Chi Rho Reflection for the Week of October 5, 2008
- Chi Rho Reflection for the Week of October 5, 2008
As one of the on-going ministries of Chi Rho
Press, here is a selection from our book of daily
devotions, "Living as the Beloved: One Day at a
Time," by the Rev. Dr. Sandra Bochonok.
Please read the Scripture passage and Dr. Bochonok's
meditation. We hope you will be blessed.
Thank you for forwarding this to your friends.
In Pilate's sandals
"Now Jesus stood before the governor; and the
governor asked him, 'Are you the King of the
Jews?' Jesus said, 'You say so.' But when he
was accused by the chief priests and elders,
he did not answer. Then Pilate said to him,
'Do you not hear how many accusations they
make against you?' But he gave him no answer,
not even to a single charge, so that the
governor was greatly amazed."
Let us use our imaginations for a moment and
put ourselves in Pilate's sandals. As the
appointed Roman governor in the area, he was
politically astute and aware that these
religious leaders hated the occupying Roman
rule. It was obvious to Pilate their religious
hatred of Jesus far exceeded their dislike for
the harsh non-Jewish government Pilate represented.
The chief priest and elders lacked the legal and
political power to put Jesus to death. As much
as they hated the occupying Roman government,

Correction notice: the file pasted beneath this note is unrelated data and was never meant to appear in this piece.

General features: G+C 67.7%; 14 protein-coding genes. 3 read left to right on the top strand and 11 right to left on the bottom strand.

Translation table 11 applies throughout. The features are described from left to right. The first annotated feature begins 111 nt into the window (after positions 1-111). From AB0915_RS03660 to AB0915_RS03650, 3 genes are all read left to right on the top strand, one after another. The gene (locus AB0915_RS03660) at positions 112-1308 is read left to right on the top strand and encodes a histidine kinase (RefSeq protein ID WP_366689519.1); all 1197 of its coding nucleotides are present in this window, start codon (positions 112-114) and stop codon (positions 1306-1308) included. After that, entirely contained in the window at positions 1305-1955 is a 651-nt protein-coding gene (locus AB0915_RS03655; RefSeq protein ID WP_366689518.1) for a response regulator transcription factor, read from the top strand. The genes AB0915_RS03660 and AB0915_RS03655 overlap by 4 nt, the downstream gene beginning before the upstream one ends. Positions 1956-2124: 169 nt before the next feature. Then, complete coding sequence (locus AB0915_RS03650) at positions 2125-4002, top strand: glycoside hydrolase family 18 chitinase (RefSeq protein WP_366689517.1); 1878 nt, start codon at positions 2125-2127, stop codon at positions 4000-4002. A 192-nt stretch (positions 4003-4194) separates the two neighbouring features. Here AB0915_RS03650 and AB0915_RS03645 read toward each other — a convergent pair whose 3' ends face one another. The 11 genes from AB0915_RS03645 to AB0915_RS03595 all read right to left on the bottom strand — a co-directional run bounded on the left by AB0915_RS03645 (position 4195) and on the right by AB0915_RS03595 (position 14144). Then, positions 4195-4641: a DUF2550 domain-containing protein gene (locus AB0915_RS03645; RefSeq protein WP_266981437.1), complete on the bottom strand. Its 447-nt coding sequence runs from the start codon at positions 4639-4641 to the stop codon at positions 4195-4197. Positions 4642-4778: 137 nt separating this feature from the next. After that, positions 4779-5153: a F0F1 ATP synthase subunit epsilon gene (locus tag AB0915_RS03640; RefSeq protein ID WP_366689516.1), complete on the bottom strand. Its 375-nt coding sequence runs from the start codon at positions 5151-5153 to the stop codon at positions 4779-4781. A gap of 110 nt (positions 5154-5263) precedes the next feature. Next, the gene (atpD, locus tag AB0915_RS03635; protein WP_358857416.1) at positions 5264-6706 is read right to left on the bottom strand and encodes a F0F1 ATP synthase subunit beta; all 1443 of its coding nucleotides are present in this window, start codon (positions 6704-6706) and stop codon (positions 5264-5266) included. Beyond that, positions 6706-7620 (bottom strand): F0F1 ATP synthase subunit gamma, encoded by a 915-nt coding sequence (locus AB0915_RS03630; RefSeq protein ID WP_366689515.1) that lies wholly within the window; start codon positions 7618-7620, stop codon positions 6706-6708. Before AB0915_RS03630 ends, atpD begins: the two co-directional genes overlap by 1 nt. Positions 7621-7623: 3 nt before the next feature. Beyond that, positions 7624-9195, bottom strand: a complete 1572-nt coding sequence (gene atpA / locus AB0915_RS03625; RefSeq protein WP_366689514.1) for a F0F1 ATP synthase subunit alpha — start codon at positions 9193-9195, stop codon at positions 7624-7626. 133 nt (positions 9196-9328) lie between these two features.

these religious authorities needed the assent
of the governor to get the death penalty for
Jesus. They would be satisfied with nothing
less. The enemies of Jesus were politically
sensitive and knew Caesar would never tolerate
a self-identified Jewish king.
Pilate was a cunning politically adept ruler who
now found himself in a dilemma, holding the power
of life or death over Jesus. Pilate was no fool.
He knew the charges against Jesus were hate
inspired. He began to interrogate Jesus.
Amazingly, Jesus remained silent as his religious
enemies hurled their bitter accusations.
Pilate was now in an impossible situation. If
Jesus would not verbally defend himself, Pilate
would have to make a very difficult verdict.
He had to weigh the words of the chief priest
and elders over the silence of Jesus. If he let
Jesus go free, these powerful and pesky Jewish
leaders could make his governing rule difficult
at best. However, if Pilate condemned Jesus
without adequate proof, it was possible that
an innocent man would die. Pilate had the power
to stop a corrupt religious leadership from
committing a horrific hate crime. But he knew
his political survival depended on how well he
could govern these fanatical leaders. Would he
choose justice or political compromise?
Perhaps we can learn some important lessons about
religious hate crimes and political compromise
through today's Bible story. Throughout the ages,
intolerant people of many faith traditions have
caused the deaths of others who threatened their
beliefs about God, morality, and justice.
Religious wars, inquisitions, crusades, and
pogroms result when intolerance, bigotry,
prejudice, and discrimination are unchecked
and unchallenged by weak political leaders and
It can be hard to believe, but even in today's
world, overzealous religious leaders have the
potential to kill and destroy through political
maneuverings as they protect and promote their
agendas and special interests.
God, open my eyes to see where contemporary
religious corruption and weak politicians allow
injustice and death to innocent people. Empower
my understanding of religious-based hate crimes
and help us stop legalized hate. Amen.
Grace and peace,
Chi Rho Press
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